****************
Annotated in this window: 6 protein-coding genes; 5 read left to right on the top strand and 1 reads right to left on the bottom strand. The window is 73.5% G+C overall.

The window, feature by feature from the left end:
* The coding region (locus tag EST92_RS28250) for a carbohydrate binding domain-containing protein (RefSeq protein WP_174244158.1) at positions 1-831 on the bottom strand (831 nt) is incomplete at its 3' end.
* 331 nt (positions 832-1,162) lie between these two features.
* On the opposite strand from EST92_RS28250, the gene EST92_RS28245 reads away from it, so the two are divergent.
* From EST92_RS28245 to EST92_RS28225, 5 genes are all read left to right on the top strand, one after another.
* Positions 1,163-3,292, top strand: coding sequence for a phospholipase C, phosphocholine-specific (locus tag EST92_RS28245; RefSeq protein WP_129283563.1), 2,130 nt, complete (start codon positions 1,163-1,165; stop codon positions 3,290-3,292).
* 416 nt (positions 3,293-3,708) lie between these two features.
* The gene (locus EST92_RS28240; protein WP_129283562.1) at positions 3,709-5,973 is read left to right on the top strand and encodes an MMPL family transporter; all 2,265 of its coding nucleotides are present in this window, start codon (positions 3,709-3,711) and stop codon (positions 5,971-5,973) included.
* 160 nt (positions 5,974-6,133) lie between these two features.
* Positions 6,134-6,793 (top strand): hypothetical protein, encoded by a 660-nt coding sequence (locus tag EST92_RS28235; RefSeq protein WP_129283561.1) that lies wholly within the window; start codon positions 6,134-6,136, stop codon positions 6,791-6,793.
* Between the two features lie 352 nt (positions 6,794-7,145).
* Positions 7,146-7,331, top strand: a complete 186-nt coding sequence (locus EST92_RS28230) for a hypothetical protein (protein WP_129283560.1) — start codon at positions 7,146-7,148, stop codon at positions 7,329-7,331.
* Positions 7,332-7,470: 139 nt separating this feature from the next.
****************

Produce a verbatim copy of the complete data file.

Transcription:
Annotated in this window: 6 protein-coding genes; 5 read left to right on the top strand and 1 reads right to left on the bottom strand. The window is 73.5% G+C overall.

The window, feature by feature from the left end:
* The coding region (locus tag EST92_RS28250) for a carbohydrate binding domain-containing protein (RefSeq protein WP_174244158.1) at positions 1-831 on the bottom strand (831 nt) is incomplete at its 3' end.
* 331 nt (positions 832-1,162) lie between these two features.
* On the opposite strand from EST92_RS28250, the gene EST92_RS28245 reads away from it, so the two are divergent.
* From EST92_RS28245 to EST92_RS28225, 5 genes are all read left to right on the top strand, one after another.
* Positions 1,163-3,292, top strand: coding sequence for a phospholipase C, phosphocholine-specific (locus tag EST92_RS28245; RefSeq protein WP_129283563.1), 2,130 nt, complete (start codon positions 1,163-1,165; stop codon positions 3,290-3,292).
* 416 nt (positions 3,293-3,708) lie between these two features.
* The gene (locus EST92_RS28240; protein WP_129283562.1) at positions 3,709-5,973 is read left to right on the top strand and encodes an MMPL family transporter; all 2,265 of its coding nucleotides are present in this window, start codon (positions 3,709-3,711) and stop codon (positions 5,971-5,973) included.
* 160 nt (positions 5,974-6,133) lie between these two features.
* Positions 6,134-6,793 (top strand): hypothetical protein, encoded by a 660-nt coding sequence (locus tag EST92_RS28235; RefSeq protein WP_129283561.1) that lies wholly within the window; start codon positions 6,134-6,136, stop codon positions 6,791-6,793.
* Between the two features lie 352 nt (positions 6,794-7,145).
* Positions 7,146-7,331, top strand: a complete 186-nt coding sequence (locus EST92_RS28230) for a hypothetical protein (protein WP_129283560.1) — start codon at positions 7,146-7,148, stop codon at positions 7,329-7,331.
* Positions 7,332-7,470: 139 nt separating this feature from the next.